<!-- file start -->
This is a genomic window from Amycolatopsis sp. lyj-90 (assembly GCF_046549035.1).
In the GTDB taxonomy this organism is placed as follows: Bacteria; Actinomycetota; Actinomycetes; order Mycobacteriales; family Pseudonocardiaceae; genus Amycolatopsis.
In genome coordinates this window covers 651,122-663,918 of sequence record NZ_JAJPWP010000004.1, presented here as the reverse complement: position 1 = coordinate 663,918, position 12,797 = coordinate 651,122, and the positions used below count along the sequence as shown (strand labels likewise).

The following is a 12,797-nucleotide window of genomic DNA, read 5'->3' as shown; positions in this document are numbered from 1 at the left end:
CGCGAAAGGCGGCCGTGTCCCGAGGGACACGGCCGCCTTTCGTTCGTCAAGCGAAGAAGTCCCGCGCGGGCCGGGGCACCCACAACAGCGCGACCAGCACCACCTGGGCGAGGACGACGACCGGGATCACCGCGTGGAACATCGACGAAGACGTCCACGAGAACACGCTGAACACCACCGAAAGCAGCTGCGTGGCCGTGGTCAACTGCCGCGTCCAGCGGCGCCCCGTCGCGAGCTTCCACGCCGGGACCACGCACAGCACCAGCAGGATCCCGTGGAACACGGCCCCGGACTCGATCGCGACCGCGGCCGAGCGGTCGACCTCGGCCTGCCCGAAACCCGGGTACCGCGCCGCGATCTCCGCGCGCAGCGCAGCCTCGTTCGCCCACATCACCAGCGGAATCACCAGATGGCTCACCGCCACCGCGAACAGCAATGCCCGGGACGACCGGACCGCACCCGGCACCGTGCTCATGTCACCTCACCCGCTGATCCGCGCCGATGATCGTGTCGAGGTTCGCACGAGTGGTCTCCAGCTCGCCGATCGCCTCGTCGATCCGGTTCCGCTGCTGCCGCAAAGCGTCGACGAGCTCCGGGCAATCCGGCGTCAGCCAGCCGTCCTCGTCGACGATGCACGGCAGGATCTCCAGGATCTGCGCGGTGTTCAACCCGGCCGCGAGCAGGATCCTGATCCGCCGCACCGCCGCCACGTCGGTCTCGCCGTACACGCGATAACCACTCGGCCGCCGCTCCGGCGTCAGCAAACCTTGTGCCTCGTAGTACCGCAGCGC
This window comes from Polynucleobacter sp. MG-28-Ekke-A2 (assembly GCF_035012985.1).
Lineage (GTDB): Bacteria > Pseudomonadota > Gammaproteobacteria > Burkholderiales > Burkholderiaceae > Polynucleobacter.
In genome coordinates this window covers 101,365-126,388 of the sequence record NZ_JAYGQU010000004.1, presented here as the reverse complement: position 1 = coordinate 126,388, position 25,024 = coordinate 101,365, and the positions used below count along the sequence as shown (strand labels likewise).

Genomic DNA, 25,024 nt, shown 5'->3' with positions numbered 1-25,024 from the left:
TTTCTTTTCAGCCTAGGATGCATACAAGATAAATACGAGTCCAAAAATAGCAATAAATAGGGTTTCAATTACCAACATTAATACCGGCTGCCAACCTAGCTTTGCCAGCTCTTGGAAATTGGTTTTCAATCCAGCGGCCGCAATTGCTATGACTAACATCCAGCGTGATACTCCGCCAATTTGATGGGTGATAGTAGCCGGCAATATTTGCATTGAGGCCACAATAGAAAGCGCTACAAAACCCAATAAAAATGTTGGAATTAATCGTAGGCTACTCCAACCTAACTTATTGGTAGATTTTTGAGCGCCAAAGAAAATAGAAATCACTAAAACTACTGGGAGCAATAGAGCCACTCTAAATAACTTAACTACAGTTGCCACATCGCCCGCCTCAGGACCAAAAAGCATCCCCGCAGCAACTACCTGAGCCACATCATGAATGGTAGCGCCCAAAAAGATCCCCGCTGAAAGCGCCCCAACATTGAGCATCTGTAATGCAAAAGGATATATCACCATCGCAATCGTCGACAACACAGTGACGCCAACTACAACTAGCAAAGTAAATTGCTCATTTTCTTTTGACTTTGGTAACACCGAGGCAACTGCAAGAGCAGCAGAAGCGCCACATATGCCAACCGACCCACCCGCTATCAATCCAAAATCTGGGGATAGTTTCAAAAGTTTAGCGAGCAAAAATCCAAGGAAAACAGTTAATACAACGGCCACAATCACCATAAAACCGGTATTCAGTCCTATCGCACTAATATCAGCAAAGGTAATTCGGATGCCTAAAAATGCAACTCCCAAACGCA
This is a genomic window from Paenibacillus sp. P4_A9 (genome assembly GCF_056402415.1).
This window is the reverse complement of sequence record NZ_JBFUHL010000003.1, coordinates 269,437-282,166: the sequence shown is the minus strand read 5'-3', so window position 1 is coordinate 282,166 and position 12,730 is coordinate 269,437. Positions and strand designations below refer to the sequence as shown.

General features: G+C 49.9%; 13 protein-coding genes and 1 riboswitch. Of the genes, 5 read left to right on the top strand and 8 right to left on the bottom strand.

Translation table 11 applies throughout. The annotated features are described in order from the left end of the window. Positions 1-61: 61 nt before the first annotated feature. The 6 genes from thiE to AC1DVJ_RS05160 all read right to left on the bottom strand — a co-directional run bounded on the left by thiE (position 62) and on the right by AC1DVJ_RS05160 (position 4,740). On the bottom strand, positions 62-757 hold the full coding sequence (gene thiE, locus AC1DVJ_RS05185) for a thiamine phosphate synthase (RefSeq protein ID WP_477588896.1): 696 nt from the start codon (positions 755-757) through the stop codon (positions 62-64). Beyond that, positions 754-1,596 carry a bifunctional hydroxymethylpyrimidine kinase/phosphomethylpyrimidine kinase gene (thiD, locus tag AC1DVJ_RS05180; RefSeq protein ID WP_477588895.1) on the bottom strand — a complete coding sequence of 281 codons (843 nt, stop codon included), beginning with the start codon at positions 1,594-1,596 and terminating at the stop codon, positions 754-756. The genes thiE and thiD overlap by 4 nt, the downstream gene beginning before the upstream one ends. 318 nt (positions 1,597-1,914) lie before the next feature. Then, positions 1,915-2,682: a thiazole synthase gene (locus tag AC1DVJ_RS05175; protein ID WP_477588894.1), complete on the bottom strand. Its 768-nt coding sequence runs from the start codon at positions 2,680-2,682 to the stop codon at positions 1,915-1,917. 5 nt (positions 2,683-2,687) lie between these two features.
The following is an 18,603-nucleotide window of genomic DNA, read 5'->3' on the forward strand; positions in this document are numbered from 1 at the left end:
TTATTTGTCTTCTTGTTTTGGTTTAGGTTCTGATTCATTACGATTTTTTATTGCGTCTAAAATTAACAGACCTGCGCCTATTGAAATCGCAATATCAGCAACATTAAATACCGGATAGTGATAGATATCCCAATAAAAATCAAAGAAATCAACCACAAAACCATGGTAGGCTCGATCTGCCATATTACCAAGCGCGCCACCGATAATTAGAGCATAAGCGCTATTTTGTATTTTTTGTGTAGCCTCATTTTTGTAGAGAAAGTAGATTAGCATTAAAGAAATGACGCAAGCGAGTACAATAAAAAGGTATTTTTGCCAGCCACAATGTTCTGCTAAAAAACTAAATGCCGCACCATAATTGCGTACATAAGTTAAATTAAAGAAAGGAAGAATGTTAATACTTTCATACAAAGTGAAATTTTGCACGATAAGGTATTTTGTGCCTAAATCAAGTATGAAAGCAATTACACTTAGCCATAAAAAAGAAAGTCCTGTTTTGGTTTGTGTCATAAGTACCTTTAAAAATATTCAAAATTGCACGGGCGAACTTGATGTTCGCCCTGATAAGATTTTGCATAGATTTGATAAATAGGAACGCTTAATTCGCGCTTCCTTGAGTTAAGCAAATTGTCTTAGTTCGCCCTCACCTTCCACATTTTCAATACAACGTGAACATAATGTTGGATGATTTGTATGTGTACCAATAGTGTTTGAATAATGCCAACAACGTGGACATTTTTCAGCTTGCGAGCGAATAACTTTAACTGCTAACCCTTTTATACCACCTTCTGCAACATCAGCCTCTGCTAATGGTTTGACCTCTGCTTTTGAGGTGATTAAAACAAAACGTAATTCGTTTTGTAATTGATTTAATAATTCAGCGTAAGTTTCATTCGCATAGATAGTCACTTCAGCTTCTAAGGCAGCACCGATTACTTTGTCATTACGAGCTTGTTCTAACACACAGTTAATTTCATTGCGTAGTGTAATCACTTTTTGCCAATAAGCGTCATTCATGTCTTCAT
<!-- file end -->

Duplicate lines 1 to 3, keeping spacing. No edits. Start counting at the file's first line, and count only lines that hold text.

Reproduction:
This is a genomic window from Amycolatopsis sp. lyj-90 (assembly GCF_046549035.1).
In the GTDB taxonomy this organism is placed as follows: Bacteria; Actinomycetota; Actinomycetes; order Mycobacteriales; family Pseudonocardiaceae; genus Amycolatopsis.
In genome coordinates this window covers 651,122-663,918 of sequence record NZ_JAJPWP010000004.1, presented here as the reverse complement: position 1 = coordinate 663,918, position 12,797 = coordinate 651,122, and the positions used below count along the sequence as shown (strand labels likewise).